“The court finds that the United States has shown that ‘the effect of [the proposed merger] may be substantially to lessen competition’ in the market for the US publishing rights to anticipated top-selling books,” the judge wrote in a two-page order Monday.
The reasons for the decision will be released later, after the publishers agree on what confidential information should be redacted, the judge said.
Penguin Random House said in a statement that it “strongly” disagrees with the decision and would seek an expedited appeal immediately.
The Justice Department’s antitrust division has stepped up its enforcement under President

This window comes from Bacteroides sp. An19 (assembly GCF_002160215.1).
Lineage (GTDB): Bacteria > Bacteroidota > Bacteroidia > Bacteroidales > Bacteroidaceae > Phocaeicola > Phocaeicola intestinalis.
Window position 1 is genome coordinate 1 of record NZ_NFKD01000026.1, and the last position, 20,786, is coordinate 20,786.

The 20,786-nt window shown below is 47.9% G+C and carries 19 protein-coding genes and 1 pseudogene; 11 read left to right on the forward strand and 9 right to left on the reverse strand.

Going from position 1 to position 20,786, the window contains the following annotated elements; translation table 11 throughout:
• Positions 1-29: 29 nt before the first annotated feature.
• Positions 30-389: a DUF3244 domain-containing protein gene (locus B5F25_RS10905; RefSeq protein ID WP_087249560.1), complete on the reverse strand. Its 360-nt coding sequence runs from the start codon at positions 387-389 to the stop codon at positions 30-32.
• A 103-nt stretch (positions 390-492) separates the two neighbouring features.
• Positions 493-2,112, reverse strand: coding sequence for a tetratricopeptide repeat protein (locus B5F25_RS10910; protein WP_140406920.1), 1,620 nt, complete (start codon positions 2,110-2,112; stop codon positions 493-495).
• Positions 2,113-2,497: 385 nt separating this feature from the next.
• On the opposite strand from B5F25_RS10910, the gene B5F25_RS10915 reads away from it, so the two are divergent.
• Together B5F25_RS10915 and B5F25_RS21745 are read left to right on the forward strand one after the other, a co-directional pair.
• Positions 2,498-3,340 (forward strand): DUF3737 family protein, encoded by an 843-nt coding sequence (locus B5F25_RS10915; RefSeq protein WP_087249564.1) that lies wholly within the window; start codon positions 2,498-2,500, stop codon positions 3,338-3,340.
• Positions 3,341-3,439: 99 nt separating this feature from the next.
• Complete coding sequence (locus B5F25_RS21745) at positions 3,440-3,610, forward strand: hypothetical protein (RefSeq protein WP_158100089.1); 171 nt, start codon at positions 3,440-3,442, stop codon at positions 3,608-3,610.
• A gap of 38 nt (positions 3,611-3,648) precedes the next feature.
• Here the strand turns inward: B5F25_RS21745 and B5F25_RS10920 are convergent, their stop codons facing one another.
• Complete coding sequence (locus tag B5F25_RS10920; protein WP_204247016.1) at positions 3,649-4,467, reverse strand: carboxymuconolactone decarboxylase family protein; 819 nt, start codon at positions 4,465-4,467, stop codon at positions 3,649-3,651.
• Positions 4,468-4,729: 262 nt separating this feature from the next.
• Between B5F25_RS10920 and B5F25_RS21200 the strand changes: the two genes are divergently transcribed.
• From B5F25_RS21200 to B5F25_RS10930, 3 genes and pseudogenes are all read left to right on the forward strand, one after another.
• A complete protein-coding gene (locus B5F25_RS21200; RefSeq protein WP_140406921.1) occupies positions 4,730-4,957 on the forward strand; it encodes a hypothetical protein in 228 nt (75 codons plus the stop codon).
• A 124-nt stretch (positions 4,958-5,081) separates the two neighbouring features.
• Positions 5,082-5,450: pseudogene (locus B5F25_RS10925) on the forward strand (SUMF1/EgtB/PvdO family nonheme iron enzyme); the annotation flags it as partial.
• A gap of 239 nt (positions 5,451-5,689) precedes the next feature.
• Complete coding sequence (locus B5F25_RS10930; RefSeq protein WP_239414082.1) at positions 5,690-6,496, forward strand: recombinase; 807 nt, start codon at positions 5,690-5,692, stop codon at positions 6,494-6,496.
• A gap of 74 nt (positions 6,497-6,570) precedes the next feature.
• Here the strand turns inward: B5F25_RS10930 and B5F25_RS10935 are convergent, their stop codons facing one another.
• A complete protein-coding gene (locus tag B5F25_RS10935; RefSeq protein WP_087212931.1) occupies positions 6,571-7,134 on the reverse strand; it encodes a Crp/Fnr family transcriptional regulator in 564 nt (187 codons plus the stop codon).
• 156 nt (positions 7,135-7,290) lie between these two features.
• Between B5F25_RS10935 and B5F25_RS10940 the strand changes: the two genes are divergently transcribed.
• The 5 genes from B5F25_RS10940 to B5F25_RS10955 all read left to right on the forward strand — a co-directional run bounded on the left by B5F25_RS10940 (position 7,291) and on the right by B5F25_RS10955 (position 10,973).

The ruling also represents a victory for the Biden administration’s increased focus on competition issues in labor markets: At trial, DOJ lawyers leaned heavily on the argument that authors would be harmed by having fewer publishing houses to compete for their titles.
“Today’s decision protects vital competition for books and is a victory for authors, readers, and the free exchange of ideas,” Assistant Attorney General for Antitrust
The ruling also comes on the heels of the Justice Department’s first criminal
At trial, executives of Penguin’s rival backed the Justice Department’s case.
The case is US v. Bertelsmann SE, 21-cv-02886, US District Court, District of Columbia (Washington).
(Updates with Penguin statement, context on DOJ challenges starting from fifth paragraph)
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